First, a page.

Alberta is the westernmost province of the prairie heartland, bordered by the Rocky Mountains to the west. It’s also the largest horse producer regardless of breed, but in the case of Warmbloods, around 40% of annual registrations originate with Alberta breeders. Known as ‘cowboy country’, the region boasts the ‘greatest show on earth’ – the Calgary Stampede. However, even more famous in the world of equestrian sport is Spruce Meadows, whose Masters’ tournament is a horse sport mecca that draws the world’s top showjumpers, providing a template for local breeders and a familiarity with bloodlines to produce the highest quality sport horses.
Some of the very first Warmblood stallions imported into Canada in the late1960s found their way to Alberta. The first wave to arrive was predominantly Hanoverian. Stallions such as Abrupt (Abglanz x Adlerfarn) imported by Joe Selinger in 1967, laid the foundation for what was to follow. A steady stream of quality stallions representative of many of the top bloodlines in Europe ensured that Warmblood breeding in Alberta was on a firm footing, and with the advent of frozen semen that practice has continued.
Alberta breeders have been early adopters of advances in breeding technology and that has allowed them to remain competitive. They have also been innovative: the CWHBA Fall Classic Breeders Sale is the longest running Warmblood sale in North America. Warmblood horses are becoming so ubiquitous that they now dominate horse shows at all levels.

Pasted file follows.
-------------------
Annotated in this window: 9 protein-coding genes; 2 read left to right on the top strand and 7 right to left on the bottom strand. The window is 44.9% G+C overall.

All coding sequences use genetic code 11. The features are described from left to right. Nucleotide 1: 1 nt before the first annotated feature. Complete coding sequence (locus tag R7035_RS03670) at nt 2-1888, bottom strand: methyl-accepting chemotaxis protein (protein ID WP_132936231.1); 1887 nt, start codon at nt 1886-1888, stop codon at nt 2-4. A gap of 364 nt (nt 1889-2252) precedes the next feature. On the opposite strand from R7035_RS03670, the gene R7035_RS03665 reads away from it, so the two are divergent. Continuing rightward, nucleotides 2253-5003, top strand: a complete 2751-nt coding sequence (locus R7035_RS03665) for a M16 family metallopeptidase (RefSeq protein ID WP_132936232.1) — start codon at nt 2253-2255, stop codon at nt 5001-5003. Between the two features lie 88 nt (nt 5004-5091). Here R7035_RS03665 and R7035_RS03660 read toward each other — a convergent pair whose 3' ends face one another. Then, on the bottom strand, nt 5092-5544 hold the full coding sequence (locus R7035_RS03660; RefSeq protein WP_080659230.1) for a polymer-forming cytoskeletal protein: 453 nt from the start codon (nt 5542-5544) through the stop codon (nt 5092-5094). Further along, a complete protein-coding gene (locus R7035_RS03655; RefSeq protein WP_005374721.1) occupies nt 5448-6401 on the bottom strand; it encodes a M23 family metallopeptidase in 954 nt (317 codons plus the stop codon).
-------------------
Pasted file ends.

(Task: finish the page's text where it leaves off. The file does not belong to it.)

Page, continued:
In spite of the harsh winters, Alberta, in many ways provides an ideal environment to produce healthy, sound horses. The drier climate means that horses can stay out year-round even in the coldest winters, which is the case for most breeders. This means strong bones developed through steady exercise. Feeding forage for six or seven months a year is a challenge, but the quality is good, predominately timothy, brome, and alfalfa. During pasture season the grass is abundant; fescue in the center and north of the province and wheat grass and rye grass in the dry south as well as native grasses.
Alberta has always had several large-scale breeders with 10 or more mares, but the backbone of the industry is the small breeder with two or three mares. The worldwide trend toward frozen semen is well established and the development of stallion stations is also taking hold in the province, with a few stud farms offering more than one stallion. Several owners are very active in competition with their stallions, thus demonstrating the high quality of genetics available locally. The pedigrees of Alberta stallions reads like the who’s who of Warmblood breeding with sons of Calido, Hickstead, Numero Uno, I’m Special de Muze and Quidam’s Rubin to name just a few. Although jumping lines do predominate, top dressage sire lines are also available containing the bloodlines of Rock Forever, Florestan, Lauries Crusader xx and Donnerhall.
If Alberta is a good place to breed Warmbloods, it is probably an even better place to buy them, since production outstrips demand from the relatively low population. Alberta-bred horses can be found throughout North America and have even been exported to Europe. Alberta constitutes the core of Warmblood breeding in Canada, but it is not the sum.